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Sex trafficking of children is focus of state law and government forum at McKinney School of Law



INDIANAPOLIS — Understanding and preventing the sex trafficking of children is the focus of this year’s law and state government symposium at Indiana University Robert H. McKinney School of Law.

Sex trafficking of children “is a multi-billion-dollar industry where traffickers sell children from our own backyards to people right here in our communities,” said Chelsea Shelburne, a McKinney School of Law third-year student and one of two symposium organizers.

The 2014 Program on Law and State Government Fellowship Symposium, ”In Our Backyard: State Governments Respond to Sex Trafficking of Children,” takes place from 8:30 a.m. to 3:40 p.m. Friday, Sept. 19, at the law school, 530 W. New York St., on the Indiana University-Purdue University Indianapolis campus.

A panel of prosecutors and law enforcement officers will address intergovernmental collaboration on the criminal prosecutions of sex trafficking and related crimes.  

Experts from across the country will explore different state approaches and policies to address justice and recovery for victims of child sex trafficking.

The conference is the work of Shelburne and fellow McKinney School of Law student Carlos Gonzalez as 2014 fellows in the law school’s Program on Law and State Government, which fosters study, research and legal education on critical legal and regulatory issues facing state governments. Working with the guidance and assistance of the program director, Law and State Government Fellows conduct research and host an academic event addressing a collaboratively chosen fellowship topic.

During the conference Gonzalez will present his research findings on how state governments and local law enforcement units collaborate on identifying child victims of sex trafficking and prosecuting their offenders.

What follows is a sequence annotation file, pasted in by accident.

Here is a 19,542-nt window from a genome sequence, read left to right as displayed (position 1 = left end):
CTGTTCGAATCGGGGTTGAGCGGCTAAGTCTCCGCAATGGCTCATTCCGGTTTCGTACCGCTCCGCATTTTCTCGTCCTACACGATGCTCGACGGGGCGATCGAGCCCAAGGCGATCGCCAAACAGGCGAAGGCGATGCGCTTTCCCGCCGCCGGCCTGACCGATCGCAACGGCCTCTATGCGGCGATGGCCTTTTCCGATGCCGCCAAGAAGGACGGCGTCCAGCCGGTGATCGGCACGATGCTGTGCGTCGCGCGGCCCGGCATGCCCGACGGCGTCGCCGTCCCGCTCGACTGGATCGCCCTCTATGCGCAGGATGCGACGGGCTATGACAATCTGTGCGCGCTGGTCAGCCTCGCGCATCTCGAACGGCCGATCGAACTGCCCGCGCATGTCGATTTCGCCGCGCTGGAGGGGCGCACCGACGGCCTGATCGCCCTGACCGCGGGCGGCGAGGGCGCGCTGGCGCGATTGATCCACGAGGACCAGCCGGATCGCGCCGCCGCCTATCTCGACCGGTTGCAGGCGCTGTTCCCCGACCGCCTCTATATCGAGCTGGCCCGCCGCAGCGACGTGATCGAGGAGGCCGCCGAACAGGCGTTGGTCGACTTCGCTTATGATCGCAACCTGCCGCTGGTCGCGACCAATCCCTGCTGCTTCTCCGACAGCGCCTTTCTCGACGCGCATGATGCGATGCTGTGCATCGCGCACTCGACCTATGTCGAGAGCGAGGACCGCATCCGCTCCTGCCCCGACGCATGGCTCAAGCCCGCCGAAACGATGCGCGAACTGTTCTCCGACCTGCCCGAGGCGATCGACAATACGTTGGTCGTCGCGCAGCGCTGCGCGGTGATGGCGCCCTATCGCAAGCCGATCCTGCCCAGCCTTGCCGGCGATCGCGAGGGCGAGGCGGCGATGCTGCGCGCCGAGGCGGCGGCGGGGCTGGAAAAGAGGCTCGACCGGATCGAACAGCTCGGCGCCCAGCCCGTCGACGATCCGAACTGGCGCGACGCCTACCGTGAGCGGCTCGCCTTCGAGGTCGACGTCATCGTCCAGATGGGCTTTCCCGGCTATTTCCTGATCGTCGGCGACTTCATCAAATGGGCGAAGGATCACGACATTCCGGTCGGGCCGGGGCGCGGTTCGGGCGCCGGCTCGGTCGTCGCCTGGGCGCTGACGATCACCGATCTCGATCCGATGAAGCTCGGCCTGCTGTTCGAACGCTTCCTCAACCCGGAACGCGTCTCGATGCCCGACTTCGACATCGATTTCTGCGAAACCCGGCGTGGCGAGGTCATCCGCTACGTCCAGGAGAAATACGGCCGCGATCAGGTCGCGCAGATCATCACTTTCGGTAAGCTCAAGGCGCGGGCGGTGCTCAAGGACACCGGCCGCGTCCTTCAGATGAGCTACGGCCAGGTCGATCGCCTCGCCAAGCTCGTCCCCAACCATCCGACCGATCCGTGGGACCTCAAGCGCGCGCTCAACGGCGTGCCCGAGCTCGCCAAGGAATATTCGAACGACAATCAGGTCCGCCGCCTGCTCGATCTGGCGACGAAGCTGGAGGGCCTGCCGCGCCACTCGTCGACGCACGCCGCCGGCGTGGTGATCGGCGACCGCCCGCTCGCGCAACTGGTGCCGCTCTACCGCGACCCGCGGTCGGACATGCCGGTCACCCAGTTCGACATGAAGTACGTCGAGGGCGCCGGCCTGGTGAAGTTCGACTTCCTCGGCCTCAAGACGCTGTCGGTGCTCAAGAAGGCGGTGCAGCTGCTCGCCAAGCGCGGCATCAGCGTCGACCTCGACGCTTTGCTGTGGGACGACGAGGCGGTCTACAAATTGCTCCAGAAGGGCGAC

Shelburne will present her research into how state juvenile justice systems could work better to prevent sex trafficking of children and to prosecute adults who support the industry. Her passion for working on children’s issues became focused on sex trafficking during her work with the Indiana Protection for Abused and Trafficked Humans task force as an intern for Judge Marilyn Moores in the Marion County Juvenile Court.

“Sex trafficking of children happens every day all over the country. It’s not what it looks like in the movies, and it doesn’t just follow major events like the Super Bowl,” Shelburne said. “It’s important for people to understand what’s actually happening in our communities. Traffickers prey on vulnerable children and then pull them into the dangerous and abusive world of commercial sex. The systematic physical and sexual abuse is severely traumatizing, so much so that the victim often refuses to identify as a victim of trafficking.”

Symposium presenters also include:

  • Bridgette Carr, director of the Human Trafficking Clinic at the University of Michigan Law School, who will share her experiences as a lawyer testifying before the U.S. Commission on Civil Rights.
  • Holly Austin Smith, a survivor of human trafficking and author of “Walking Prey: How America’s Youth are Vulnerable to Sex Slavery,” who will share her experiences and talk about her fight to change state laws influencing the protection of  youth and the prosecution of the criminals who benefit from the sex trafficking industry

The symposium is open to the public. For registration and additional information, including parking and continuing legal education credit instructions, visit the event web page.